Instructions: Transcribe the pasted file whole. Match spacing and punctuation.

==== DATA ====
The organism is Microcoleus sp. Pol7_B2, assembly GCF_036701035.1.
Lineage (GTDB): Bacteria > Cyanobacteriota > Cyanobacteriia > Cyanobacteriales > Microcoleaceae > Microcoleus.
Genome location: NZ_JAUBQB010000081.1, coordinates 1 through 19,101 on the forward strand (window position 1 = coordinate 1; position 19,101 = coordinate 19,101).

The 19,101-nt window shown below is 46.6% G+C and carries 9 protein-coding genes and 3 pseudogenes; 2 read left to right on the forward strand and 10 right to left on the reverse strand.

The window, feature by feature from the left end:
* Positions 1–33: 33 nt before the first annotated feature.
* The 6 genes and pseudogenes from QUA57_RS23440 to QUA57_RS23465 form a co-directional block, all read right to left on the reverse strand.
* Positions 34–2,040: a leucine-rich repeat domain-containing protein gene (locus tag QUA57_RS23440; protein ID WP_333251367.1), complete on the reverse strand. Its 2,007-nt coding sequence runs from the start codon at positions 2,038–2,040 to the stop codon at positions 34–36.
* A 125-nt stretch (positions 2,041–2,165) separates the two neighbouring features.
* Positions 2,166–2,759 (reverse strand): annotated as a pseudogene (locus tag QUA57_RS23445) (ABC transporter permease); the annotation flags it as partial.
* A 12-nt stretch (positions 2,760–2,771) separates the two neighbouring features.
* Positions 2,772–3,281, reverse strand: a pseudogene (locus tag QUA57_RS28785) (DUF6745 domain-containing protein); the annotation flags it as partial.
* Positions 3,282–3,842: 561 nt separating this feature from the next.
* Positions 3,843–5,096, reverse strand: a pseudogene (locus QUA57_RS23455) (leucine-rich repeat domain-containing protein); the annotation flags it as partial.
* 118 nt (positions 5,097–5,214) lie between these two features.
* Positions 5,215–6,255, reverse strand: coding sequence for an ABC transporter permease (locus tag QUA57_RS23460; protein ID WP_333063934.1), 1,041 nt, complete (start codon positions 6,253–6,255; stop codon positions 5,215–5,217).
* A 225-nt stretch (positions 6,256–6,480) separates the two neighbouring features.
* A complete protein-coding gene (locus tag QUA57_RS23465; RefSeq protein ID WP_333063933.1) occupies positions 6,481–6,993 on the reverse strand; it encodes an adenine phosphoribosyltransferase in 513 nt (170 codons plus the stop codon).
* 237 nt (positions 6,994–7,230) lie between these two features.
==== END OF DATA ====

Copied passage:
The organism is Microcoleus sp. Pol7_B2, assembly GCF_036701035.1.
Lineage (GTDB): Bacteria > Cyanobacteriota > Cyanobacteriia > Cyanobacteriales > Microcoleaceae > Microcoleus.
Genome location: NZ_JAUBQB010000081.1, coordinates 1 through 19,101 on the forward strand (window position 1 = coordinate 1; position 19,101 = coordinate 19,101).

The 19,101-nt window shown below is 46.6% G+C and carries 9 protein-coding genes and 3 pseudogenes; 2 read left to right on the forward strand and 10 right to left on the reverse strand.

The window, feature by feature from the left end:
* Positions 1–33: 33 nt before the first annotated feature.
* The 6 genes and pseudogenes from QUA57_RS23440 to QUA57_RS23465 form a co-directional block, all read right to left on the reverse strand.
* Positions 34–2,040: a leucine-rich repeat domain-containing protein gene (locus tag QUA57_RS23440; protein ID WP_333251367.1), complete on the reverse strand. Its 2,007-nt coding sequence runs from the start codon at positions 2,038–2,040 to the stop codon at positions 34–36.
* A 125-nt stretch (positions 2,041–2,165) separates the two neighbouring features.
* Positions 2,166–2,759 (reverse strand): annotated as a pseudogene (locus tag QUA57_RS23445) (ABC transporter permease); the annotation flags it as partial.
* A 12-nt stretch (positions 2,760–2,771) separates the two neighbouring features.
* Positions 2,772–3,281, reverse strand: a pseudogene (locus tag QUA57_RS28785) (DUF6745 domain-containing protein); the annotation flags it as partial.
* Positions 3,282–3,842: 561 nt separating this feature from the next.
* Positions 3,843–5,096, reverse strand: a pseudogene (locus QUA57_RS23455) (leucine-rich repeat domain-containing protein); the annotation flags it as partial.
* 118 nt (positions 5,097–5,214) lie between these two features.
* Positions 5,215–6,255, reverse strand: coding sequence for an ABC transporter permease (locus tag QUA57_RS23460; protein ID WP_333063934.1), 1,041 nt, complete (start codon positions 6,253–6,255; stop codon positions 5,215–5,217).
* A 225-nt stretch (positions 6,256–6,480) separates the two neighbouring features.
* A complete protein-coding gene (locus tag QUA57_RS23465; RefSeq protein ID WP_333063933.1) occupies positions 6,481–6,993 on the reverse strand; it encodes an adenine phosphoribosyltransferase in 513 nt (170 codons plus the stop codon).
* 237 nt (positions 6,994–7,230) lie between these two features.